New Grant: Custom Jobs, Competitive Pay
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The Institute on Community Integration and University of Massachusetts Boston received a $3 million grant from the Minnesota Department of Human Services to design and implement a statewide strategy for connecting Minnesotans with disabilities to better jobs and higher pay.
Designed to help organizations move away from supporting employment that pays subminimum wages, the Minnesota Transformation Initiative (MTI) Technical Assistance Center will design and implement plans to assist nearly two dozen service providers as they expand their customized, integrated employment services. MTI will provide peer-mentoring strategies for job seekers with disabilities and for organizations, along with progress and quality assessments.
“There has been legislative momentum at both the federal and state levels for ending subminimum wages, and this work represents Minnesota’s commitment to being ready for a change,” said Danielle Mahoehney, a community living and employment specialist at the Institute.
An app designed to help individuals make the leap to competitive employment will be developed as part of the grant. The team also will provide outreach and support to families of people with disabilities from diverse backgrounds to assist them as they transition to the new system.
“Providers are hearing the drumbeat on competitive employment and many are saying it’s better to start preparing now,” Mahoehney said. “It’s a huge philosophical shift, and a substantial shift in how organizations train their staff.”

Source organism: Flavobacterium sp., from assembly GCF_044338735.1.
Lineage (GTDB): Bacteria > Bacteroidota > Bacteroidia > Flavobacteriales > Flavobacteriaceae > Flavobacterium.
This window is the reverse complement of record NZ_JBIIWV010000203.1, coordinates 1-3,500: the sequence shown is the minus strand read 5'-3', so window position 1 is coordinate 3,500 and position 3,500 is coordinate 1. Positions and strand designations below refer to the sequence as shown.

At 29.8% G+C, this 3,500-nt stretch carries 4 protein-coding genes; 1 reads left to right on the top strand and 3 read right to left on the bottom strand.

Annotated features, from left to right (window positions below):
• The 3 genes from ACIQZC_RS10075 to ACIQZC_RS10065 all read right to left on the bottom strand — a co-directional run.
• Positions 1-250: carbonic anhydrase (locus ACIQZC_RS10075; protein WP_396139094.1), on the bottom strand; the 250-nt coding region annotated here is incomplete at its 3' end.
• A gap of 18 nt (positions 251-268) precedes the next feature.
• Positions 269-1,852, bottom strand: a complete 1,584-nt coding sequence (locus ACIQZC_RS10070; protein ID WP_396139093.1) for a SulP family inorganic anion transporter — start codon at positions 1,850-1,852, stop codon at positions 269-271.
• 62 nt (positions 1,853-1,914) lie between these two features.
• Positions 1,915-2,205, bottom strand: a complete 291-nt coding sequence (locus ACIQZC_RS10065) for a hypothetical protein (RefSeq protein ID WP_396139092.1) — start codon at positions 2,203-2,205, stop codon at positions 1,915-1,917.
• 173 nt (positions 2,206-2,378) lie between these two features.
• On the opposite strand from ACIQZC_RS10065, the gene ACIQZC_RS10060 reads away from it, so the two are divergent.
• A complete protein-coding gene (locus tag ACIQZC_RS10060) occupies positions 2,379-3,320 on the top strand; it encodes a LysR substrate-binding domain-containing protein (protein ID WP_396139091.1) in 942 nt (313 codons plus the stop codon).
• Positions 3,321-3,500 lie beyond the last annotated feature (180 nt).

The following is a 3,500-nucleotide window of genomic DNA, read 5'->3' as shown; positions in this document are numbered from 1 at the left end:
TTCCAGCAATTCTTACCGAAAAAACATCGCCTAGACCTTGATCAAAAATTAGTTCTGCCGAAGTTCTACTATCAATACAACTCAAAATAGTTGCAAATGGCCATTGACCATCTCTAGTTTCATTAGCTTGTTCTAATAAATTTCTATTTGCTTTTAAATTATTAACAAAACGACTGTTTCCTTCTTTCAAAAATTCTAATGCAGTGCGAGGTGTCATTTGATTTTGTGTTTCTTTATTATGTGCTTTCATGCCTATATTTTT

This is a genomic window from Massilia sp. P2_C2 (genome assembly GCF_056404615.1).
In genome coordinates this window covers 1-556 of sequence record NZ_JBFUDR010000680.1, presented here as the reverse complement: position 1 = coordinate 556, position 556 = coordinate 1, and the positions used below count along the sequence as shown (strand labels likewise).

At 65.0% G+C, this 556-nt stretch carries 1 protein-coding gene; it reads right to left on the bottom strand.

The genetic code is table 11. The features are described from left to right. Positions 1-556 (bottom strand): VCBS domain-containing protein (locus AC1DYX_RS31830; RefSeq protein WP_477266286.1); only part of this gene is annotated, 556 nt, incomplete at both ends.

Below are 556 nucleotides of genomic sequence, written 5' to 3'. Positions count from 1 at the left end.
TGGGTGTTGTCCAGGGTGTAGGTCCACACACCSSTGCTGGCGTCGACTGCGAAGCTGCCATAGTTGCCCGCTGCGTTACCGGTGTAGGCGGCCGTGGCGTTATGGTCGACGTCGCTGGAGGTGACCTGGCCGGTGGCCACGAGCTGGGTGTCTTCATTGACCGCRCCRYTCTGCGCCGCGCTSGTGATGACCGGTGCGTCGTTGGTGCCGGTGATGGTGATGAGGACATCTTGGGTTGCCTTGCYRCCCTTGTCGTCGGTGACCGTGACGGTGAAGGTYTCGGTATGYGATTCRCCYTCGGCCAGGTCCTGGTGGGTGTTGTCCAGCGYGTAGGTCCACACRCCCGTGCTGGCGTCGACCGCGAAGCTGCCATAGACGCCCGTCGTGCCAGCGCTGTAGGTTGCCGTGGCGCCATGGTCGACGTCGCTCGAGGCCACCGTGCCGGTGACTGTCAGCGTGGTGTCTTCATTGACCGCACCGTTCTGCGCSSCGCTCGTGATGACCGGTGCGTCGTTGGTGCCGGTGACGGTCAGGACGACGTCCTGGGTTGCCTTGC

The grant will benefit eight service providers who expect to be fully transitioning their workshop-based model over the next couple of years. About 15 other providers in various stages of their own transition will also receive training and other support as part of the grant, said Julie Bershadsky, director of Community Living and Employment at ICI.
“Our partners, including the University of Massachusetts and the Arc of Minnesota, will be expanding the reach of this work beyond these providers to engage self-advocates, families, the provider community and others,” Bershadsky said.
Recognizing the challenges for providers and people with disabilities themselves in making this change is important, Mahoehney said.
“Some people with disabilities have been going to these work programs for decades and they like the stability and the routine,” she said. “There are also barriers for families trying to make this work, but we also know the benefits of truly including people with disabilities in the workplace and with the economy today, this is a great time to be helping people with disabilities get jobs. Work can be a way out of poverty for them.”